ARTICLE V Immediately after the exchange of the ratifications of this
convention, any fortifications or military posts which may be in the ceded
territory shall be delivered to the agent of the United States, and any
Russian troops which may be in the territory shall be withdrawn as soon as
may be reasonably and conveniently practicable. ARTICLE VI In
consideration of the cession aforesaid, the United States agree to pay at
the treasury in Washington, within ten months after the exchange of the
ratifications of this convention, to the diplomatic representative or other
agent of his Majesty the Emperor of all the Russias, duly authorized to
receive the same, seven million two hundred thousand dollars in gold. The
cession of territory and dominion herein made is hereby declared to be free
and unencumbered by any reservations, privileges, franchises, grants, or
possessions, by any associated companies, whether corporate or incorporate,
Russian or any other, or by any parties, except merely private individual
property holders; and the cession hereby made, conveys all the rights,
franchises, and privileges now belonging to Russia in the said territory or
dominion, and appurtenances thereto. ARTICLE VII When this convention
shall have been duly ratified by the President of the United States, by and
with the advice and consent of the Senate, on the one part, and on the
other by his Majesty the Emperor of all the Russias, the ratifications
shall be exchanged at Washington within three months from the date hereof,
or sooner if possible. In faith whereof, the respective plenipotentiaries
have signed this convention, and thereto affixed the seals of their arms.
Done at Washington, the thirtieth day of March, in the year of our Lord one
thousand eight hundred and sixty-seven. [SEAL] WILLIAM H. SEWARD [SEAL]
EDOUARD DE STOECKL And whereas the said Treaty has been duly ratified
on both parts, and the respective ratifications of the same were exchanged
at Washington on this twentieth day of June, by William H. Seward,
Secretary of State of the United States, and the Privy Counsellor Edward de
Stoeckl, the Envoy Extraordinary of His Majesty the Emperor of all the
Russias, on the part of their respective governments, Now, therefore, be
it known that I, Andrew Johnson, President of the United States of America,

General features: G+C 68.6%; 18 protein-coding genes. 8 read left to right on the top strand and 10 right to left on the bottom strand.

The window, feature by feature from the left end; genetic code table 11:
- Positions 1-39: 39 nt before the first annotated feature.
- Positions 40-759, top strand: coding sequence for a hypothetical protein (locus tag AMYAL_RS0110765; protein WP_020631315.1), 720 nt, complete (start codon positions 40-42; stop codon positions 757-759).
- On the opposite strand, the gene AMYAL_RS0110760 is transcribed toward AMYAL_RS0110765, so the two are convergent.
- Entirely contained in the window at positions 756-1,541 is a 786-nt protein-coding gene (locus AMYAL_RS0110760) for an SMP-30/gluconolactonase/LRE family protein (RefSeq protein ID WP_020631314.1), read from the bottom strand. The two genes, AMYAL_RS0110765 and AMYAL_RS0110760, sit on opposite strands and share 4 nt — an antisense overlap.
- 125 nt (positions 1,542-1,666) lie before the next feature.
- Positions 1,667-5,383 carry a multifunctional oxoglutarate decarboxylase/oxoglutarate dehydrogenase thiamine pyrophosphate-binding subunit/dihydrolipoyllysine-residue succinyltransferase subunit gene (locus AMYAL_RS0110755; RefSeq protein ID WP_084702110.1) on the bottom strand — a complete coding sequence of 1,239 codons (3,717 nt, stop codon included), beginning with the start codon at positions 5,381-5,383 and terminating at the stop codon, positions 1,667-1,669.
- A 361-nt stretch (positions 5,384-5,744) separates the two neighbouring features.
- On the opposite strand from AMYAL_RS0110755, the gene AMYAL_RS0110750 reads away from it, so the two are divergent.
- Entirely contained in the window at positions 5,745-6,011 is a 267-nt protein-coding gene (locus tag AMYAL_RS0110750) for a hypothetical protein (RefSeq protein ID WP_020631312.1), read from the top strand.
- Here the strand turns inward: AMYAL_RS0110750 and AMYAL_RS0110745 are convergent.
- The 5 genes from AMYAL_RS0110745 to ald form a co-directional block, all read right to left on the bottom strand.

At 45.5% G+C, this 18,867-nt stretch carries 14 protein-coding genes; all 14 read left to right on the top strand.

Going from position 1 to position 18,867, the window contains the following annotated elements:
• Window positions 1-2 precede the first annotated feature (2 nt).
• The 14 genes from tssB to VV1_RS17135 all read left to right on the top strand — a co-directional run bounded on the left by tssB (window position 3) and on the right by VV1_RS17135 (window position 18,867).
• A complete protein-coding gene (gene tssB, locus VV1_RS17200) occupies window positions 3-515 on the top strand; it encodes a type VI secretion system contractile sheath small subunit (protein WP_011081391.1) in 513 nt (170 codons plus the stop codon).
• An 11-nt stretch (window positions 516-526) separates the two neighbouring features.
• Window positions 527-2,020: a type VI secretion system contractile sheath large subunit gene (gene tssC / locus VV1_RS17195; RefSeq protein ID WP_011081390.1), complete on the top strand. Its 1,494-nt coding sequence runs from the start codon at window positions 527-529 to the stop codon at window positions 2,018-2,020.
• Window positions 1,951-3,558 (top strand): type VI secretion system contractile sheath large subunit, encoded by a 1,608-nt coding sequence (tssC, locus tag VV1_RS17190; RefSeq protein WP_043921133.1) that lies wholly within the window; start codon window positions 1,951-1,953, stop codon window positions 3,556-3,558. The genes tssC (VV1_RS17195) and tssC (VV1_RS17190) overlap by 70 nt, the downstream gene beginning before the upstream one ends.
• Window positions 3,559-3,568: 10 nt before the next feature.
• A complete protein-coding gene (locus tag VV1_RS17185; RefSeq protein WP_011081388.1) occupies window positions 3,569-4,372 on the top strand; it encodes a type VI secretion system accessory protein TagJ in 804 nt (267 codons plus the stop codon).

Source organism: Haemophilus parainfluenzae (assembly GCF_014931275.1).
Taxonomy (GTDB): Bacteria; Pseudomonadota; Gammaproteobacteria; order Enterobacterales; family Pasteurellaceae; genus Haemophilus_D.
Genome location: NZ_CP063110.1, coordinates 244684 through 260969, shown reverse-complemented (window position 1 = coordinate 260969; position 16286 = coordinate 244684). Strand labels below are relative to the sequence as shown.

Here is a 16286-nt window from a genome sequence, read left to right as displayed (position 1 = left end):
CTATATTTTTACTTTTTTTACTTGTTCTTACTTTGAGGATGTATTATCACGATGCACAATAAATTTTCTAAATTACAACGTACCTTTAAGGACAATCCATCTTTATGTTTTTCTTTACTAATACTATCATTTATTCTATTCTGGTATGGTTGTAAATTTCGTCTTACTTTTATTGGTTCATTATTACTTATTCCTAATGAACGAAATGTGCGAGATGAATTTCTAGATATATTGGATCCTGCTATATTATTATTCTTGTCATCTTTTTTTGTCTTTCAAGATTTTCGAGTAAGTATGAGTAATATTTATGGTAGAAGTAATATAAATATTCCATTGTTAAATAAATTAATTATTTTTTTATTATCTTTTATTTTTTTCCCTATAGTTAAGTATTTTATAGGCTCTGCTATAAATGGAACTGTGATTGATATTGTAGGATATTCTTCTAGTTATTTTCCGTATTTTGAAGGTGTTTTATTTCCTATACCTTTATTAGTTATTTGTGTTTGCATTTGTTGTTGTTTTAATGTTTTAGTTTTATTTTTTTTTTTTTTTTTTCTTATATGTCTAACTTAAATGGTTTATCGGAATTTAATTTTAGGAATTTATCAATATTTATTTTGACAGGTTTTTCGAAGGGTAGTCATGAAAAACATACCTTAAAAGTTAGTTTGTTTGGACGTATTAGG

have caused the said Treaty to be made public, to the end that the same and
every clause and article thereof may be observed and fulfilled with good
faith by the United States and the citizens thereof. In witness whereof, I
have hereunto set my hand, and caused the seal of the United States to be
affixed. Done at the city of Washington, this twentieth day of June in the
year of our Lord one thousand eight hundred and sixty-seven, and of the
Independence of the United States the ninety-first. [SEAL] ANDREW JOHNSON
By the President:
WILLIAM H. SEWARD, Secretary of State

The most important dates in the history of Alaska

January 3
— in 1959, Alaska became the 49th State.
January 23
— in 1971, the temperature at Prospect Creek, Alaska, dropped to 80
degrees below zero, the lowest temperature ever recorded in the United
February 3
— in 1988, PL 100-241, the Alaska Native Claim Settlement Act
Amendments, were signed by President Regan. The amendments gave more
flexibilty to the corporations managing Settlement lands.
February 14
— in 1973, the Yukon Native Brotherhood presented a Statement of
Claim to the federal government, stating their position on land claims,
self-goverment and other issues which had been published in January in
«Together Today For Our Children Tomorrow».
February 16
— in 1944, the final weld on the Canol pipeline laid on by Bob
Shivel, 20 months after the project began.
February 22
— in 1951, after 3 years of rumours, the federal government
approved moving the capital of the Yukon from Dawson City to Whitehorse.
A new Federal Building was constructed in 1952, and the Territorial
Council chambers were moved the following year, with the first meeting
held in Whitehorse in April.
February 24
— in 1924, Carl Ben Eielson made Alaska's first Air Mail flight.
March (day unknown)
— in 1812, the Russian American Company establishes a post at Fort
Ross, California to grow crops for their Alaska operations.
March 12
— in 1914, a bill authorizing the construction of the government-
financed Alaska Railroad was signed by President Wilson. Construction
started in 1915, and some sections were opened as they were completed,
but the entire line, running from Seward to Fairbanks, was not completed
until July 15, 1923.
March 24
— in 1989, the oil tanker Exxon Valdez went aground on Bligh Reef,
pouring almost 11 million gallons of oil into Prince William Sound.
March 27
— in 1964, an earthquake with a magnitude of 8.4 on the Richter
Scale hits the Anchorage area, killing 115 people and destroying hundreds
of homes.
— in 1975, the first section of pipe for the Trans-Alaska Pipeline
from Prudhoe Bay to Valdez was laid. By August, 21,600 people were
working on the project. The first oil was put through the 800-mile line
on June 20, 1977.
March 30
— in 1867, the United States purchased Alaska for $7,200,000
April 1
— in 1951, the Alaska Highway was turned over to Canada, in a
ceremony at Whitehorse.
April 3
— in 1898, a series of 5 avalanches in the Chilkoot Pass between
2:00 AM and noon killed over 70 people.
— in 1919, the Yukon finally allowed women to vote in Territorial
elections. Manitoba had been the first province to enfranchise women, in
1916, and federal enfranchisement was passed in May 1918.
May (day unknown)
— in 1904, the first commercial wireless communication facility in
the U.S. opened, between Nome and St. Michael.
May 7
— in 1906, the Alaska Delegate Act was passed by Congress, giving
the territory's 40,000 people the right to elect a non-voting delegate to
May 12